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The American Society of Colon and Rectal Surgeons (ASCRS), formerly the American Proctologic Society, is a professional society for surgeons specializing in colorectal surgery. It is one of the older surgical societies, having been established in 1899.

National Accreditation Program for Rectal Cancer

The National Accreditation Program for Rectal Cancer (NAPRC) was formed to address the differences between patient outcomes in the United States as compared to Europe. According to the American College of Surgeons, outcomes for rectal cancer patients in Europe have for years been significantly better than for those in the U.S. Characterized by the use of multidisciplinary teams to make treatment decisions, the NAPRC standards aim to decrease the average circumferential resection margins, decrease the overall colostomy rate, and increase quality of life as reported by recovering patients.

David B. Hoyt MD, FACS is the Executive Director of the American College of Surgeons.

References

  1. 1 2 "American College of Surgeons". Corporation File Detail Report. Illinois Secretary of State. Accessed on May 13, 2016.
  2. 1 2 3 4 5 6 7 8 "Form 990: Return of Organization Exempt from Tax". American College of Surgeons. Guidestar. June 30, 2014.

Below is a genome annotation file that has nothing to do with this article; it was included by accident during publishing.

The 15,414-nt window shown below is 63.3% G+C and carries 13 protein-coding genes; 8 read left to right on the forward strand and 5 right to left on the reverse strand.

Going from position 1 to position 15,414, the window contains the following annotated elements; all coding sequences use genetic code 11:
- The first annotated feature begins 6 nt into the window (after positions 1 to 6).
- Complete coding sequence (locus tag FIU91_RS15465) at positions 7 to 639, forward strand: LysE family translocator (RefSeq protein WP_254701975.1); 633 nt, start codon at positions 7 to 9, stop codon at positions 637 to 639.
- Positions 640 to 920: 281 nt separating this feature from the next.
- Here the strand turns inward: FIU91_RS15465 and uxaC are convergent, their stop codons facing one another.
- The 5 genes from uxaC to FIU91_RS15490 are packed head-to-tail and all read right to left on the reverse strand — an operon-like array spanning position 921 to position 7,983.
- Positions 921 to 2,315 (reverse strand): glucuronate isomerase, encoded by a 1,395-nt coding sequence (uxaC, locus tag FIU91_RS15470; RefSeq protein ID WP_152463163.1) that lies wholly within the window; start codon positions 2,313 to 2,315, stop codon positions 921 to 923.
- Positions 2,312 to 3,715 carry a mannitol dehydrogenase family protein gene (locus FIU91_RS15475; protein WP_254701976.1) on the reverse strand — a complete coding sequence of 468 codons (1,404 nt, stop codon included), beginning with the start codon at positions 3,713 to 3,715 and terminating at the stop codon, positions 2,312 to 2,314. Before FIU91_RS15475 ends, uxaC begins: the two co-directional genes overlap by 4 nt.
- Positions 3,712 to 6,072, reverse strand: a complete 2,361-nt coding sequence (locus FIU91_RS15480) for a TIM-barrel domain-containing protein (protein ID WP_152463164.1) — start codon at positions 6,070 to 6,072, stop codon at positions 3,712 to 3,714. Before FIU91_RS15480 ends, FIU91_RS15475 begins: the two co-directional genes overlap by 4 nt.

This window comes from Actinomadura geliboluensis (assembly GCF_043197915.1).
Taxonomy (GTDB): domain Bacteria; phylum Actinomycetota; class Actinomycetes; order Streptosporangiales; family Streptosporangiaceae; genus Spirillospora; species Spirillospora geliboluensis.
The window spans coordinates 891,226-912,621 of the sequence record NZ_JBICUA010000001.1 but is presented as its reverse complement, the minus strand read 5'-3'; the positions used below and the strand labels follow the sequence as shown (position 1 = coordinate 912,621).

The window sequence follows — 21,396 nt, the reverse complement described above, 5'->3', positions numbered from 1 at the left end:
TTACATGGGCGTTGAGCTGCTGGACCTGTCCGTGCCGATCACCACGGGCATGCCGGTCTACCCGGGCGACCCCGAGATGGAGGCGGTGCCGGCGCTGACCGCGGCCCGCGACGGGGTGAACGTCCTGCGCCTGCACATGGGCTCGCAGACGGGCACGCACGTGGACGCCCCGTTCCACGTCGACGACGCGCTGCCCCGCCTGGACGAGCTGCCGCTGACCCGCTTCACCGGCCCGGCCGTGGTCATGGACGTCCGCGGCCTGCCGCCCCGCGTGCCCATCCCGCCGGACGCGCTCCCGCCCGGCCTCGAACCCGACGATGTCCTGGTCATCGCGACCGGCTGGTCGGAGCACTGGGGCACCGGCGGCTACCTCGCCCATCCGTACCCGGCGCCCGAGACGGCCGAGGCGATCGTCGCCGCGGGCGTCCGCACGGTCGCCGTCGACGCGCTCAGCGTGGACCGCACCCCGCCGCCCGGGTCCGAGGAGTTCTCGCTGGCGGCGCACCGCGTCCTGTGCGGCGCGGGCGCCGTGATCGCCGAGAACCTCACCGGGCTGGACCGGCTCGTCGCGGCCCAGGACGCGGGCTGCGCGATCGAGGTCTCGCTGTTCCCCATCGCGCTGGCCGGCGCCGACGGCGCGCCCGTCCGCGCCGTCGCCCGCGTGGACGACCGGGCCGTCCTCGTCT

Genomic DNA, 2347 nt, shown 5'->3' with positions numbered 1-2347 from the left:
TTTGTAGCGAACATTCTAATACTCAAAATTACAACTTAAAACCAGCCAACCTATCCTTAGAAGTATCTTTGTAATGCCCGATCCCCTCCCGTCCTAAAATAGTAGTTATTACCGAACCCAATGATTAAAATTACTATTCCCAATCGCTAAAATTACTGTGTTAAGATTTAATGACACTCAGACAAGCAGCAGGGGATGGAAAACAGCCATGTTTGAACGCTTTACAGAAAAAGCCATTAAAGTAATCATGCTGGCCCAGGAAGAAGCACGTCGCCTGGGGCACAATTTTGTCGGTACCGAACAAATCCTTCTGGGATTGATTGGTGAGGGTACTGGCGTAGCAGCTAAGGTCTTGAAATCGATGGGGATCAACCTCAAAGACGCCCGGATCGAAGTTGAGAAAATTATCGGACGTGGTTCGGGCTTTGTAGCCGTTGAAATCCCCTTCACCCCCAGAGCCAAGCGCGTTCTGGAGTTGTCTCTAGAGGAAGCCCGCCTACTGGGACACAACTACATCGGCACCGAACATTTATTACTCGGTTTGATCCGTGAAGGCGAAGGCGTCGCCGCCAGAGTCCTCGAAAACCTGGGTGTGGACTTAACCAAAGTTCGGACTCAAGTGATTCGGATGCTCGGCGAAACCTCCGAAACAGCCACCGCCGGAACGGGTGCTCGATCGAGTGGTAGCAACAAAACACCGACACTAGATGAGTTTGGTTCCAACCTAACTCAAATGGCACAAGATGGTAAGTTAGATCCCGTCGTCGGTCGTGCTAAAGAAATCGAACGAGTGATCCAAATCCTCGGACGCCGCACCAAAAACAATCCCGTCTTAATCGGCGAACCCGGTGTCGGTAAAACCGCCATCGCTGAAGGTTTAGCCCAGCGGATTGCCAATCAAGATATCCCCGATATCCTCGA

3. 1 2 "Board of Regents". American College of Surgeons. Accessed on April 16, 2019.
  4. "Executive Staff". American College of Surgeons. Accessed on May 13, 2016.
  5. 1 2 American College of Surgeons Online - "What is the American College of Surgeons?"
  6. "Frederic Atwood Besley, MD, FACS, 1868-1944". American College of Surgeons. Retrieved June 7, 2018.
  7. 1 2 "About ACS". American College of Surgeons. Retrieved 2019-04-16.
  8. "Patricia L. Turner, MD, FACS, Named Director of ACS Member Services". American College of Surgeons. October 6, 2011.
  9. American College of Surgeons (31 October 2012). "American College of Surgeons: Considerations for the Selection of Candidates For the Board of Governors" . Retrieved 2 April 2013.
  10. American College of Surgeons (25 June 2012). "Advisory Councils for the Surgical Specialties" . Retrieved 2 April 2013.
  11. American College of Surgeons (25 January 2013). "Committees of the American College of Surgeons" . Retrieved 2 April 2013.
  12. The Murphy Chicago (2013). "John B. Murphy Memorial Auditorium" . Retrieved 2 April 2013.
  13. "Cancer Program Standards (2016 Edition)". American College of Surgeons.
  14. "About the Commission on Cancer". American College of Surgeons. Accessed on May 13, 2016.